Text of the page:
What is Prop 65?
California’s Proposition 65, officially called the Safe Drinking Water and Toxic Enforcement Act of 1986, was intended to help Californians make informed decisions about protecting themselves from chemicals known to cause cancer, birth defects, or other reproductive harm.
As part of the law, the state is required to publish a list of chemicals that are “known to the State of California to cause cancer or reproductive toxicity.” The list of substances covered under Prop 65 is updated annually and now includes about 900 chemicals. In addition, Prop 65 requires businesses to control chemical discharge that can affect drinking water.
The complete list can be found on the California Office of Environmental Health Hazard Assessment (OEHHA) website.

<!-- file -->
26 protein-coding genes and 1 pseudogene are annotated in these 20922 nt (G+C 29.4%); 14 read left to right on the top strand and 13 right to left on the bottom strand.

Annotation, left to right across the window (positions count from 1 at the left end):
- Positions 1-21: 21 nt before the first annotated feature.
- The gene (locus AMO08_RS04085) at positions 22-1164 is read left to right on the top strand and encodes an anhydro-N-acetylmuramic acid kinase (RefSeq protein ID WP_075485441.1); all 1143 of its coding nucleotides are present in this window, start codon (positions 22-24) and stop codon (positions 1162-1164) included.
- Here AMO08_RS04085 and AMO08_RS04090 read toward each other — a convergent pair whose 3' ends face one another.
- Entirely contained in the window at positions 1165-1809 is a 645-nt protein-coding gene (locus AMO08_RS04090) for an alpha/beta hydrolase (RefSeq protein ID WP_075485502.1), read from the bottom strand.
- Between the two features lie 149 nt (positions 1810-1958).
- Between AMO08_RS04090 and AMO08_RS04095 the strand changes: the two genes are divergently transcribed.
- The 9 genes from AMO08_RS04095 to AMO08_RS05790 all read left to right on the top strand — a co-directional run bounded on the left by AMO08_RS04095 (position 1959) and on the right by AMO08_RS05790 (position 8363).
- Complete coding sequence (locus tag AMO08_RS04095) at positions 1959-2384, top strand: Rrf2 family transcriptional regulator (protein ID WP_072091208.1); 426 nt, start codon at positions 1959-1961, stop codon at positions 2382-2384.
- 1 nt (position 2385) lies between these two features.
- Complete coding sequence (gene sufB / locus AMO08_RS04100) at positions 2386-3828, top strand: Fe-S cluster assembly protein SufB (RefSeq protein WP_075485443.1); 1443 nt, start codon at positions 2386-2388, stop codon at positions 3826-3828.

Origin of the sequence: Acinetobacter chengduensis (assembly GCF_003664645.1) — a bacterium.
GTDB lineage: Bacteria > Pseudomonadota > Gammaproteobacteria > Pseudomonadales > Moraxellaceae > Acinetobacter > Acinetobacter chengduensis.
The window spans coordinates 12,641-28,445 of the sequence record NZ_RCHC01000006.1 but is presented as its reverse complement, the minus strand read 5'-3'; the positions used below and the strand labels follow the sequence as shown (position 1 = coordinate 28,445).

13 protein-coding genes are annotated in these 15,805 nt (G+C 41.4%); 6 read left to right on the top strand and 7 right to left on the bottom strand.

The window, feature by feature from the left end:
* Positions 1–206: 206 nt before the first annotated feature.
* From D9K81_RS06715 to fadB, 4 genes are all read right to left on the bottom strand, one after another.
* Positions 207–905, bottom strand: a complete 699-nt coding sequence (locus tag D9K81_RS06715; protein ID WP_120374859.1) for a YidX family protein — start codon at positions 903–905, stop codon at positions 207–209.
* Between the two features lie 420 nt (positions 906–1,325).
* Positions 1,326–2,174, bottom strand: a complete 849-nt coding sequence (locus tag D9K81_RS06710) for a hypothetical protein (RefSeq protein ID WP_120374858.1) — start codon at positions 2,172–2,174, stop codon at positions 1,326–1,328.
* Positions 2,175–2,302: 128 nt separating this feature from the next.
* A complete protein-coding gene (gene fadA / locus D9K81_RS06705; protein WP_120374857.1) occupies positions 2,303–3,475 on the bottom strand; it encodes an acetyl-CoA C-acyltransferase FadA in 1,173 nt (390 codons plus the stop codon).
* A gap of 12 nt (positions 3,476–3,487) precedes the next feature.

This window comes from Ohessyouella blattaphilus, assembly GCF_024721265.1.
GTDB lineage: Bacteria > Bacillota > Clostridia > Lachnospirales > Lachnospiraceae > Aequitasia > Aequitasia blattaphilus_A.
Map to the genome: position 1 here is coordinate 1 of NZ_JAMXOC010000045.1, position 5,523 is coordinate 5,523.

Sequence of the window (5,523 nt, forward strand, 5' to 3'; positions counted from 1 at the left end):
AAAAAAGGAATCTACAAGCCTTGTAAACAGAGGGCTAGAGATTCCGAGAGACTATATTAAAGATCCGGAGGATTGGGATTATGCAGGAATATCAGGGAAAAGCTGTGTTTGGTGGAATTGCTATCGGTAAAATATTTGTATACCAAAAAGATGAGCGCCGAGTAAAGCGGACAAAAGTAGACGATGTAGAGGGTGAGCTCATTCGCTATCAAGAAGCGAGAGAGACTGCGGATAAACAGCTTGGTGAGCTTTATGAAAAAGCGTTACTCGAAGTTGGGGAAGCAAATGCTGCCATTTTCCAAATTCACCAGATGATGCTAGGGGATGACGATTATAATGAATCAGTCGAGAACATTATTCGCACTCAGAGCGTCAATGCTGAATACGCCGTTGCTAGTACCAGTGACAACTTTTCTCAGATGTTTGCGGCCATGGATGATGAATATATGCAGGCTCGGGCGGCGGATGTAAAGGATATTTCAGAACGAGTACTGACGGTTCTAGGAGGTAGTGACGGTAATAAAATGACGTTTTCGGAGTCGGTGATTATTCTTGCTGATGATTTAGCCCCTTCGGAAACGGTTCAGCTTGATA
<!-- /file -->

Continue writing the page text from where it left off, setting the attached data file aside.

California Adopts Major Changes to Prop 65 Chemical Warnings
The California Office of Environmental Health Hazard Assessment (OEHHA) adopted amendments to Prop 65 in 2016, which are set to take effect August 30, 2018. These changes update the requirements for Prop 65 chemical warning labels, which lays out the criteria for what constitutes a “clear and reasonable” warning and include major changes with respect to the content and design of the warning labels. Some changes include adding a yellow triangle with a black exclamation mark pictogram, requiring more specific information about the chemicals present in the product, and displaying the P65Warnings.ca.gov web address for more information.
This will likely have a large impact on businesses in California, or businesses who sell their products in California, as they will have to reevaluate their current Prop 65 compliant warning labels and update them as necessary to comply with the amended requirements.
This regulation is enforced by the Office of the Attorney General. Businesses who are not in compliance risk penalties for violating Prop 65 are as high as $2,500 per day. In 2016, the California Attorney General’s office reached 760 settlements with businesses for Prop 65 violations and assessed $30.1 million in penalties.